Most firms suspect or know parts of their practice are inefficient. Take the time to identify the most impactful tasks if they were streamlined. Firms often turn to their network of peers to understand best practices or attend conferences such as the ALA IP Conference. Others have relied on IP operations experts – such as Trexo Global – who have experience working with hundreds of IP groups for expert advice on improving the entire end-to-end prosecution process or focusing on specific tasks that can be streamlined.

    While January could be spent in overcrowded gyms alongside others focusing on their (likely short-lived) 2024 New Year’s Resolutions, Prokurio & Trexo are confident that our list will lead to long-lasting financial & operational efficiencies in your IP department. Happy New Year! To learn more, please email us at info@trexoglobal.com or hello@prokurio.com.

    28 Nov
    The abolition of EPO ten-day rule: Safeguards and Impact

    Effective from 1st November 2023, the EPC Rule 126(2), commonly referred to as “the ten-day rule,” has been abolished.

    What was the rule and why the change?

    The ten-day rule, Rule 126(2), previously stipulated that documents dispatched by the EPO were considered delivered ten days after the date indicated on the document. This allowed for a grace period of ten days to accommodate delivery time, which was added to the response deadlines for EPO documents.

    The rationale behind discontinuing the ten-day rule lies in EPO’s shift towards a fully digital document delivery system. With this transition, the EPO has determined that the ten-day rule is no longer necessary. Consequently, starting 1st November 2023, the date printed on the document will be deemed the date of delivery, eliminating the ten-day grace period.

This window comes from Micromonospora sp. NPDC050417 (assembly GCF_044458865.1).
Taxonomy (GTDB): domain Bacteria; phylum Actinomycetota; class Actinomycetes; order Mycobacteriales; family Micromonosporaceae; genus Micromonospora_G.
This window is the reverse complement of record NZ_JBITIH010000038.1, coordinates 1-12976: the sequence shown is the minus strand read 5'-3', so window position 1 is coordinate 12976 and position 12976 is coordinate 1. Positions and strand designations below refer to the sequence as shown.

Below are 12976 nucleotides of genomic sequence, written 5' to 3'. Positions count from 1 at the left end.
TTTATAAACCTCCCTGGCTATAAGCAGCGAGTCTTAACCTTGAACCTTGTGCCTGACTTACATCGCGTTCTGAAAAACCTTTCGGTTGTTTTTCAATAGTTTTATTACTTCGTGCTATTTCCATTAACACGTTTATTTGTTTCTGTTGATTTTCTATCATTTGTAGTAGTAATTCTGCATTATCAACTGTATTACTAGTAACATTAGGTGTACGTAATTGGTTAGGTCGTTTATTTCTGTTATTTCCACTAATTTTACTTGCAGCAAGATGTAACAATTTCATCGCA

For EPO communications dated on or after 1st November 2023, the date on the document will be considered the official date of delivery. This change effectively ends the ten-day grace period. As an illustration, a communication dated 13 November with a four-month response period would now have a deadline of 13th March (instead of the previous calculation of 23rd March).

    Safeguards in case of delay in delivery of the notification ?

    In the event of a delay in the delivery of a notification, Contesting Receipt of Communications from the EPO comes as safeguard to Rule 126(2). If an addressee contests the delivery of a communication from the EPO, the EPO is obligated to prove the communication’s date of delivery. Failure to provide such proof results in the reissuance of the communication with a new date. Any deadlines set by the new communication begin on this new date, while deadlines associated with the undelivered communication are considered not to have commenced.

    Simultaneously, Rule 131(2), has been updated as safeguard to Rule 126(2), commonly known “the seven-day rule”. Under this updated rule, if a communication is delivered within seven days of the date marked on it, no adjustments are made, and the response period starts on the noted date. However, if the EPO establishes a delivery delay of more than seven days, the response deadline is extended by the difference between the actual delivery date and the date on the communication, minus seven days.

    Impact on Stakeholders